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With closed doors and open hearts, local businesses are doing what they can to keep afloat during the age of COVID-19. While times are indeed hard, during this difficult time we’ve also seen a lot of goodwill swell from the ground up.
While it’s a struggle to keep positive when the future is so uncertain, what’s become apparent is that in their furloughed time at home, people are more willing to search for local businesses to support. You may not be able to open up and act like everything is normal for some time to come, but there are ways to keep your customers in the know and feeling valued without going overboard and scaring them away.
There are many unique considerations to take into account now, especially if you are not as a business accustomed to sending out personalised messaging.
During lockdown, you will have already received dozens of marketing emails disguised as essential virus advice from companies you might not even remember purchasing goods from. They’re annoying, aren’t they? Now is not the time to fish for new business.
“Consider your message and strike the right tone. This isn’t the time for hard selling,” says Emmet McEvoy from Origin Digital. “People are worried and want reassurance. Contemplate ways to offer help and practical support to put their minds at ease.”
Now is the time to be honest and effective – your messaging should tread along the lines of: “These are our products, this is how we are packaging them and distributing them, this is how much they are. Here is where you can buy them.”
Resist the urge to send more messages. Keep your emails rare so they don’t lose any of their freshness. Desperation stinks.
During this pandemic the most vital thing on the top of everyone’s priority list is safety.
Are your goods safe? How do you know? What are you doing to make sure they stay that way?
Is your bricks and mortar business open and safe to visit? What are the special measures you’ve put in place to keep your staff and your customers safe?
While it’s nice to a personal touch to your emails, your customers probably don’t care whether you’re wishing them well or not. What they want to know is how you’re acting on government advice and, essentially, what you’re doing to stop them from catching the virus from you or your team. Don’t waste time getting to the point — be clear and calm.
It’s been several weeks since lockdown was announced in the UK. In this time most businesses have done an admirable job in stepping up their webshop, home delivery and mail order services.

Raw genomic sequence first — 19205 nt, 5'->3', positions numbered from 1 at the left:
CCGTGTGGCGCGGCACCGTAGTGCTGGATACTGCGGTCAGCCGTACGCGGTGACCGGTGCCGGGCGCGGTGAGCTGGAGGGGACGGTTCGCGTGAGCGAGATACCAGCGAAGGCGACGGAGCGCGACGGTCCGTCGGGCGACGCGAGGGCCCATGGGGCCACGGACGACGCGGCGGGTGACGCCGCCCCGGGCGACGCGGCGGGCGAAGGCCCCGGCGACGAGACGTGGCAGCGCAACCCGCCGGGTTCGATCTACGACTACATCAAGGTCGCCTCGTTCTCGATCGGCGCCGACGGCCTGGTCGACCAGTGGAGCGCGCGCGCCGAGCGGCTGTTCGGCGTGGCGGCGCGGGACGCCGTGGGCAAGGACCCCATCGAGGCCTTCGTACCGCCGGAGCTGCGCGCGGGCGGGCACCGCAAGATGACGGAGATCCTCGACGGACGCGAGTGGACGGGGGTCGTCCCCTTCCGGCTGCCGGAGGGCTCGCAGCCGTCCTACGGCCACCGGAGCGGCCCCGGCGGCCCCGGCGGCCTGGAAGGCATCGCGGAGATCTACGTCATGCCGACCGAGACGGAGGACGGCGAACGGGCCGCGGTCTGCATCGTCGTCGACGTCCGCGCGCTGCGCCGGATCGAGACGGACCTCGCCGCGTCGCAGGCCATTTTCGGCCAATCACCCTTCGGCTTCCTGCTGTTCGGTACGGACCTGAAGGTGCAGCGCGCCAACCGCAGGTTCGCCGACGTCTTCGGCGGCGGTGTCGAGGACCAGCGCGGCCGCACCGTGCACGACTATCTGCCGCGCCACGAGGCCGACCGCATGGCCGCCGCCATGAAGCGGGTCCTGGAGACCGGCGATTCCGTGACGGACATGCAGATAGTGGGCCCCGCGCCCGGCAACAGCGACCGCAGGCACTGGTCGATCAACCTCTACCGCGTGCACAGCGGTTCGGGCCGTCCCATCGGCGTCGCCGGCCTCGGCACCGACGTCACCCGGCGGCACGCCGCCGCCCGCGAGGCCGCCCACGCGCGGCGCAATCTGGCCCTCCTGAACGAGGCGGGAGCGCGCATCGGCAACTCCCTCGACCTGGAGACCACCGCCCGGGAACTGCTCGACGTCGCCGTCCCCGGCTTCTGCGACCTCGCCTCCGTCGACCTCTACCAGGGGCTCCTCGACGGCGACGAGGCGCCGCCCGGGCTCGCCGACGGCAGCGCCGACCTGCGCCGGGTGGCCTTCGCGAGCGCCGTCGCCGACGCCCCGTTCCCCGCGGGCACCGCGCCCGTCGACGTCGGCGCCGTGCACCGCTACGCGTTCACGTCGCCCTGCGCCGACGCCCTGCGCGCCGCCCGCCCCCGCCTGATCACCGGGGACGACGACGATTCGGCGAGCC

This means that customers have had plenty of time to get used to ordering online, and are already aware that delivery might take a little longer than usual due to demand. This is good news for you! However, they have also become accustomed to being in the know about the status of their orders. If you’re not used to providing this sort of detailed order information, you could end up with some unhappy customers before they’ve even received their package.
Digital marketing specialists Teapot Creative say: “Poor communication can leave a bitter aftertaste for clients ... when you share, you can collaborate towards the best possible outcomes!”
Get ahead of any delays or issues by honestly estimating delivery times and changing the way you deliver your goods if necessary. While it’s not an ideal situation, this gives the customer the information to make a choice, rather than leaving them uninformed and ultimately, disappointed.
Your staff are the essential people who will keep your business running now and in the future. Making sure they are working safely and are well-informed about any changes to their working environment should be top of your agenda. Your team should feel valued and cared for at this unsure and stressful time.
If you’re closing temporarily, they should be the first to know. If you’re implementing safety measures and lifting furlough to reopen, you should reach out to your people and answer any queries or concerns they might have before announcing it to your customers.
Rachel Hawkins, owner of The Hare pub in the Cotswolds village of Milton, spoke to small business bank Tide about how she’s communicated this to her staff.
“I feel a responsibility to make sure they’re happy, have money and have a sense of their prospects. With the staff who live in at the pub, I asked them to reassure their families that they were safe. When the outbreak started, I reminded them that they could leave if they wanted to.”
Customers will remember how your business or brand acted during the lockdown. Learn from the changes and additional practices you’ve put into place and think about how you can keep the good they’ve generated going. That way they can continue to benefit you long after Covid-19 is nothing but a bad memory.